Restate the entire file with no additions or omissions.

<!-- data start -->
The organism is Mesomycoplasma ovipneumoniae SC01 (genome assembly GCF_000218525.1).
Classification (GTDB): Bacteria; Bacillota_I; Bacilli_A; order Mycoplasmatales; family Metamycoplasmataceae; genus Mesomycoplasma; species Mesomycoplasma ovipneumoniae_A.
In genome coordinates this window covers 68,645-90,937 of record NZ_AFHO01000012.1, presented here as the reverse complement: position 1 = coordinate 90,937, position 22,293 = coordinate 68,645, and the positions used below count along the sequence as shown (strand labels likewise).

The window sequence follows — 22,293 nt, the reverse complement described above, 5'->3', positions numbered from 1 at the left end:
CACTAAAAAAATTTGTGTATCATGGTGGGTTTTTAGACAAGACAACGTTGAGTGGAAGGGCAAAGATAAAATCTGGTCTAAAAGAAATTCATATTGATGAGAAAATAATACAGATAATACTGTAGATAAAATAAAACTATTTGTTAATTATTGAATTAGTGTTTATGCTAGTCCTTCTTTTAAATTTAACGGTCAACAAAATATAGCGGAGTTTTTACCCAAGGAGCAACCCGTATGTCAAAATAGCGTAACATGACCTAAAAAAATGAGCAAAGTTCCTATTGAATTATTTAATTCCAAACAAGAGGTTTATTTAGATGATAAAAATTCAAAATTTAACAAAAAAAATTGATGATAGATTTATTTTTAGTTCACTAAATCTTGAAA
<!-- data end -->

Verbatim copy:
The organism is Mesomycoplasma ovipneumoniae SC01 (genome assembly GCF_000218525.1).
Classification (GTDB): Bacteria; Bacillota_I; Bacilli_A; order Mycoplasmatales; family Metamycoplasmataceae; genus Mesomycoplasma; species Mesomycoplasma ovipneumoniae_A.
In genome coordinates this window covers 68,645-90,937 of record NZ_AFHO01000012.1, presented here as the reverse complement: position 1 = coordinate 90,937, position 22,293 = coordinate 68,645, and the positions used below count along the sequence as shown (strand labels likewise).

The window sequence follows — 22,293 nt, the reverse complement described above, 5'->3', positions numbered from 1 at the left end:
CACTAAAAAAATTTGTGTATCATGGTGGGTTTTTAGACAAGACAACGTTGAGTGGAAGGGCAAAGATAAAATCTGGTCTAAAAGAAATTCATATTGATGAGAAAATAATACAGATAATACTGTAGATAAAATAAAACTATTTGTTAATTATTGAATTAGTGTTTATGCTAGTCCTTCTTTTAAATTTAACGGTCAACAAAATATAGCGGAGTTTTTACCCAAGGAGCAACCCGTATGTCAAAATAGCGTAACATGACCTAAAAAAATGAGCAAAGTTCCTATTGAATTATTTAATTCCAAACAAGAGGTTTATTTAGATGATAAAAATTCAAAATTTAACAAAAAAAATTGATGATAGATTTATTTTTAGTTCACTAAATCTTGAAA